Crash.Net GP2 News
Valsecchi makes it look easy again in Bahrain
27 April 2012
Nobody does Bahrain better in 2012 than Davide Valsecchi and the DAMS squad, and while the scrappy Friday morning practice and qualifying sessions had managed to finish without the Italian heading the timings it was soon clear that today's feature race itself wasn't going to prove much of a problem for driver or team.
Under unusually gloomy skies in Sakhir it was polesitter Giedo van der Garde who got the best start off the grid, leaving Valsecchi settling for second spot by holding off Fabio Leimer. The front two had chosen atypically to start on soft option tyres and gamble at pulling away from the rest of the field over the opening laps: van der Garde executed precisely that strategy while Valsecchi settled for merely staying in front of Leimer.
The reason for that became apparent by lap 8. Having pulled out nearly two seconds over Valsecchi, van der Garde's soft tyres abruptly called it a day and within a lap the more circumspect Valsecchi was right on the back of the Caterham, and then straight past. Leimer had to work a bit harder at it, but next lap round he too got past van der Garde, who now saw the writing on the wall and opted to pit at the end of the lap in order to limit the damage.
Despite also running the option tyres, Valsecchi once again demonstrated just how kind this year's DAMS is being on its rubber by managing to stay out another lap without issues before pitting at the same time as Leimer: both cars changed all four tyres and came out comfortably ahead of van der Garde, and then just had to wait until the cycle of pit stops returned them to the front. Leimer closed up on the back of Valsecchi while they were going through traffic, but the leader had things well in hand and as the race wore on he gradually pulled out a clear lead over the Swiss racer who was in turn well ahead of van der Garde in third, so the battle for the podium was now all but decided.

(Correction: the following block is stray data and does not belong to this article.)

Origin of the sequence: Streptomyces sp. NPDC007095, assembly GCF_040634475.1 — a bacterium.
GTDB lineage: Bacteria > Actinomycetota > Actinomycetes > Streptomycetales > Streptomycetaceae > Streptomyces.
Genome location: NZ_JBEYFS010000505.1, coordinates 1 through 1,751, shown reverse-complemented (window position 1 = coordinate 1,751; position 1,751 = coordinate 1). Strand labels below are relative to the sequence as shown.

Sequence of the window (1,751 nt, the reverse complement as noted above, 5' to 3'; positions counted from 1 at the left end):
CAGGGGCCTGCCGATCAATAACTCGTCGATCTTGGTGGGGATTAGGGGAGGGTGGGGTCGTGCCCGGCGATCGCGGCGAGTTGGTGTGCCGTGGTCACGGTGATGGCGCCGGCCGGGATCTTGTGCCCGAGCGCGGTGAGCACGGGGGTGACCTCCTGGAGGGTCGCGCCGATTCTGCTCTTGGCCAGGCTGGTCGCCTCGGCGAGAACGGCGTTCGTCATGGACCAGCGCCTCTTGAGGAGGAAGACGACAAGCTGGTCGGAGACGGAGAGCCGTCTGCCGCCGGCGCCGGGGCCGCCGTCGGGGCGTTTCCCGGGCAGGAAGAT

Further behind, however, things were anything but settled. Instead, we were seeing the nearest thing to a street knife fight that it's possible to get on a smooth modern F1 circuit, as battles raged up and down the running order. Once again, the difference in how successful the various teams had been at managing tyre degradation proved to be decisive, with many drivers suffering an almost total lack of grip by the end as their tyres were left virtually bald after countless slides and lock-ups during the remainder of the race.
At the green lights, iSport's Marcus Ericsson had got the perfect start of the day by leaping up from ninth place on the grid to claim fourth going into the first corner - only narrowly failing to go round Leimer on the outside line for third. By contrast, Carlin's Max Chilton got a very sluggish start from fourth on the grid and got swamped on the run down to turn 1 to lose five positions.
Chilton's team mate Rio Haryanto initially maintained his own position but then found himself overrun by multiple cars, as a close scrap for the lower points positions sucked in not only both Carlins but also Arden's Luiz Razia, Caterham's Rodolfo Gonzalez, DAMS' Felipe Nasr, Lazarus' Fabrizio Crestani, Rapax's Tom Dillmann and Addax's Dani Clos into close quarters battle.
Razia quickly showed his form to pop up to fifth place while Chilton was quickly able to get back up to sixth place behind the Arden. After initially losing out, Haryanto stabilised his position in ninth and then started working his way back past some of the cars that had got past him in the meantime like Gonzalez, who had now gone into reverse gear having overcooking his soft options. The Caterham soon got overtaken by Nasr, Dillmann, Berthon and Clos in quick succession on its way out of the top ten, although Clos then retired to the side of the track in turn 13 on lap 9 with an apparent technical failure before he could really get into the swing of things.